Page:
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The Story of Stuff Tells You How You Can Beat the Microbead
The makers of The Story of Stuff, The Story of Bottled Water and seven other short animated movies released their first new video in more than a year. It's a two-minute animated "explainer" that tells the story of microbeads. The Story of Stuff Project′s previous videos have become viral sensations, garnering more than 45 million views online.
The new video was released to support growing efforts in the U.S., Canada, Europe and elsewhere to outlaw the tiny plastic beads, an increasingly common ingredient in personal care products that escapes most water treatment plants and pollutes the environment.
Microbeads, which can be found in everything from facial scrubs and soap to toothpaste and makeup, have become ubiquitous. They show up on ingredient labels under their material names: polyethylene, polypropylene, polyethylene terephthalate or polymethyl methacrylate. And they have been found in more than 35 samples of wastewater effluent across the U.S., according to the Story of Stuff Project.
The video debuts on the heels of UN scientists' call for action on marine microplastics and dozens of U.S. states consider bills to ban microbeads. The Story of Stuff Project has been working with a broad coalition of more than 100 groups to support a ban at state and national levels.
Watch the video here:
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'We Need People's Bailout, Not Polluters' Bailout': Climate Groups Move to Preempt Big Oil Giveaway Amid Pandemic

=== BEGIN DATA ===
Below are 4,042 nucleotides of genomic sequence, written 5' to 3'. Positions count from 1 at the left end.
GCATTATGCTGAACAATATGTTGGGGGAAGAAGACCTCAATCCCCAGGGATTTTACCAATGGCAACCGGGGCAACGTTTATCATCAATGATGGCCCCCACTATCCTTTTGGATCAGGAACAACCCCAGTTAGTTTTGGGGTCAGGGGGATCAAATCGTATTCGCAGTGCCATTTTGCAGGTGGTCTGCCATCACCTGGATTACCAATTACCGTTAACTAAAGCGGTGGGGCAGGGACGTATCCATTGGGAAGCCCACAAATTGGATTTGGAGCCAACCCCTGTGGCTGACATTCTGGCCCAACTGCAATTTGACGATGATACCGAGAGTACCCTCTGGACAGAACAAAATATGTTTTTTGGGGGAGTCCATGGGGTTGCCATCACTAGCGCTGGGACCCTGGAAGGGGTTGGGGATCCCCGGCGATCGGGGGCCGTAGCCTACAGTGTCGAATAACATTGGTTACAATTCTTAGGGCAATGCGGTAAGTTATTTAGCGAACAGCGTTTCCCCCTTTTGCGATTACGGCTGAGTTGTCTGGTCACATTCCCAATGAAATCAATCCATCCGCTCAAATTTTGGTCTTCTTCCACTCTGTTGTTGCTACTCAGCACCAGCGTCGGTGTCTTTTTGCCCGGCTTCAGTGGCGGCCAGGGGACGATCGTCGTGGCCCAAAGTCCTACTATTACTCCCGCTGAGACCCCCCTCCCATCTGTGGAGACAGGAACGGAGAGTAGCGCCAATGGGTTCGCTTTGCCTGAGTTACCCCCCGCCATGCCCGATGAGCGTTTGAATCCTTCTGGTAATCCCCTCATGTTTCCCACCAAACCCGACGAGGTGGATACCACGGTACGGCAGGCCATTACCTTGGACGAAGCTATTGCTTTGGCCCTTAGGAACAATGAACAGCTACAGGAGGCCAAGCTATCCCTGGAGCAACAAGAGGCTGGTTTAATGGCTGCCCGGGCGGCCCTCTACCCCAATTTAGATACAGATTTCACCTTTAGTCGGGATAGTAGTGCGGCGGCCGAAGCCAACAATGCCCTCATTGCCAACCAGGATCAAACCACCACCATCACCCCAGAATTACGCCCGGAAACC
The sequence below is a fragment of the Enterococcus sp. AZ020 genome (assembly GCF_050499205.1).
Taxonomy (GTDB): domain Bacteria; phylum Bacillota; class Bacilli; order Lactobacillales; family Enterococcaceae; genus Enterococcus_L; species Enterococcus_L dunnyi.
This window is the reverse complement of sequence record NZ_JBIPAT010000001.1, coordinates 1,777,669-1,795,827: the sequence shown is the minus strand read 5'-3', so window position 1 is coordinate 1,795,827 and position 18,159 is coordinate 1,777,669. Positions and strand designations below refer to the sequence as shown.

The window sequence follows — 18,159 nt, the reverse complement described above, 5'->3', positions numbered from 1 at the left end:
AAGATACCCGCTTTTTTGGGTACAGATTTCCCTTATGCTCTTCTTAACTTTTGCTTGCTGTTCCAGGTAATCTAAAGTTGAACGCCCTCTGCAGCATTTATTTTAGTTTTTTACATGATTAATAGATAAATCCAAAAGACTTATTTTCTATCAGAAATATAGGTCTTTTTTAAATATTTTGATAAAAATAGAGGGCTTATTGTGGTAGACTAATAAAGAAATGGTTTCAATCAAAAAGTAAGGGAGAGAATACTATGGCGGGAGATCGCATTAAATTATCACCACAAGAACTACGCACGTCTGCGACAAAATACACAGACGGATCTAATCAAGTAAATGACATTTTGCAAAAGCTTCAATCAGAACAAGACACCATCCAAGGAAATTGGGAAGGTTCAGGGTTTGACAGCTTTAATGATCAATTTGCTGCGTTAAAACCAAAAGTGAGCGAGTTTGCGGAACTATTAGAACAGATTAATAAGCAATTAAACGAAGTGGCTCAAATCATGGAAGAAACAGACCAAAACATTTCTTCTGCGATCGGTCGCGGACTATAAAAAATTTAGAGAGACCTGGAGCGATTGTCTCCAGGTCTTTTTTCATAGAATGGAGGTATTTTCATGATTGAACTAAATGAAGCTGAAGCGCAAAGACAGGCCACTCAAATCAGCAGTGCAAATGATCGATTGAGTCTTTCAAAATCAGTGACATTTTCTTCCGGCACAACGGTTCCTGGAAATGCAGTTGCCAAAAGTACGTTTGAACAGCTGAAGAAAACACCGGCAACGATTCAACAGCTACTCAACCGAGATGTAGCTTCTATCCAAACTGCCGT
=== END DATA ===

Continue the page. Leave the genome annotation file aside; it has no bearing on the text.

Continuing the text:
By Andrea Germanos
A coalition of climate organizations strongly criticized President Donald Trump's in-person Friday meeting with the chief executives of some of the biggest fossil fuel companies in the world, saying the industry that fueled climate disaster must not be allowed to profiteer from government giveaways by getting bailout funds or preferred treatment during the coronavirus pandemic.
An Important Note
No supplement, diet, or lifestyle modification — aside from social distancing and practicing proper hygiene — can protect you from developing COVID-19.
The strategies outlined below may boost your immune health, but they don't protect specifically against COVID-19.
By Zak Smith
It is pretty amazing that in this moment when the COVID-19 outbreak has much of the country holed up in their homes binging Netflix, the most watched show in America over the last few weeks has been focused on wildlife trade — which scientists believe is the source of the COVID-19 pandemic. Make no mistake: Tiger King: Murder, Mayhem and Madness is about wildlife trade and other aspects of wildlife exploitation, just as surely as the appearance of Ebola, SARS, MERS, avian flu and probably COVID-19 in humans is a result of wildlife exploitation. As a conservationist, this is one of the things I've been thinking about while watching Tiger King. Here are five more:
By Hector Chapa
With the coronavirus pandemic quickly spreading, U.S. health officials have changed their advice on face masks and now recommend people wear cloth masks in public areas where social distancing can be difficult, such as grocery stores.
But can these masks be effective?
By Carey Gillam
Bayer AG is reneging on negotiated settlements with several U.S. law firms representing thousands of plaintiffs who claim exposure to Monsanto's Roundup herbicides caused them to develop non-Hodgkin lymphoma, sources involved in the litigation said on Friday.